2. Find Your Target Audience
These are the people who will be interested in your project–the people who will believe in you and what you’re doing. Find out who they are, what they like, what appeals to them, and then find out how to reach them. Use angles to make your project stand out. See this post on IndieWire for examples.
3. Plan Ahead
The LowLine is a campaign on Kickstarter that raised over $155,000 to fund the making of an underground park in Manhattan, NY. One of the project creators gave a talk at an entrepreneur conference, and he attributed much of their success to the fact that they planned all of their media promotions six months in advance. It takes a lot of time and effort to find, contact, and coordinate news stories and press releases. But, they managed to have a good chunk of their press come out the day they launched their campaign, which built up buzz, got them featured on Kickstarter, and ultimately made them very successful.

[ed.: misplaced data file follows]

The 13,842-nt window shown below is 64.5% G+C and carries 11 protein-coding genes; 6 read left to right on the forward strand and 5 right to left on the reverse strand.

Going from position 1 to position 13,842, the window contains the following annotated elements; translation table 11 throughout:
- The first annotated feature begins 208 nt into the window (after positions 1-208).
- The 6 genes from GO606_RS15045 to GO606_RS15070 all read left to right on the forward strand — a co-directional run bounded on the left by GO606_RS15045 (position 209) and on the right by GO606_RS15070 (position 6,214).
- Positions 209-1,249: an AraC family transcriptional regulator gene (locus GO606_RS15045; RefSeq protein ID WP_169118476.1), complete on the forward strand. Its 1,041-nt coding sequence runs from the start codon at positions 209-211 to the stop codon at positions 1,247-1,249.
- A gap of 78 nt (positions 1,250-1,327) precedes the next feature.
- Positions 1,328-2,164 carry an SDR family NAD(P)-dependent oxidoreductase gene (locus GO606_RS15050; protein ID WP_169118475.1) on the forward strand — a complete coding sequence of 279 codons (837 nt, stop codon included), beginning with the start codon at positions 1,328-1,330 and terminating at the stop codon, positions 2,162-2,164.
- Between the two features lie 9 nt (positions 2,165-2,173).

Many projects may benefit from a local angle. Try reaching out to local news and publicity in your city and pitch them your project. You can use services such as PR Web to release press releases, and Fiverr to find inexpensive opportunities for promotion.
Also, create a teaser to entice people ahead of the campaign launch. An example could be a funny YouTube video–something that people can share to create some buzz. (See IndieWire).
4. Be Transparent
Explain exactly how you plan to use the money you will raise. Share your company’s or your strategy, and tell people how it will ultimately benefit them. What features will help out the people backing you? In other words, why should they help you? What are your backers getting out of it?
5. Offer Good Incentives
The key is to be genuine, and offer limited amounts of certain rewards (scarcity). But, stay transparent, meaning explain why a reward is scarce. For example, an author is raising money to fund her book. She can offer a limited number of signed print copies. Also see Seth Godin’s The Icarus Deception for more ideas.